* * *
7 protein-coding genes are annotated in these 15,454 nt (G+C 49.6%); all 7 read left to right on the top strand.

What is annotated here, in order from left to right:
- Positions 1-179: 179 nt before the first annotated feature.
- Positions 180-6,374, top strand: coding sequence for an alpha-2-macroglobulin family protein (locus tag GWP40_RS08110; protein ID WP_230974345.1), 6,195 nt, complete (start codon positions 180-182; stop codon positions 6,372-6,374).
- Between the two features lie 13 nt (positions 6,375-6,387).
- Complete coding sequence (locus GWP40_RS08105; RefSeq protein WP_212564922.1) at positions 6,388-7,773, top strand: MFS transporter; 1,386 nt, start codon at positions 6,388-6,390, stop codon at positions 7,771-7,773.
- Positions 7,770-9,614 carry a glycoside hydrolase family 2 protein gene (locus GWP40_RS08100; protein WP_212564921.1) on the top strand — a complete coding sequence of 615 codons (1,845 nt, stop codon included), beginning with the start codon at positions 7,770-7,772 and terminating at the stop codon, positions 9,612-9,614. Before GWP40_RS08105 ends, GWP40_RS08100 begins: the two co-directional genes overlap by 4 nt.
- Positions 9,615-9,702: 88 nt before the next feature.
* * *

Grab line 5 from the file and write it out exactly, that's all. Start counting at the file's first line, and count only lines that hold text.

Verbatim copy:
- Between the two features lie 13 nt (positions 6,375-6,387).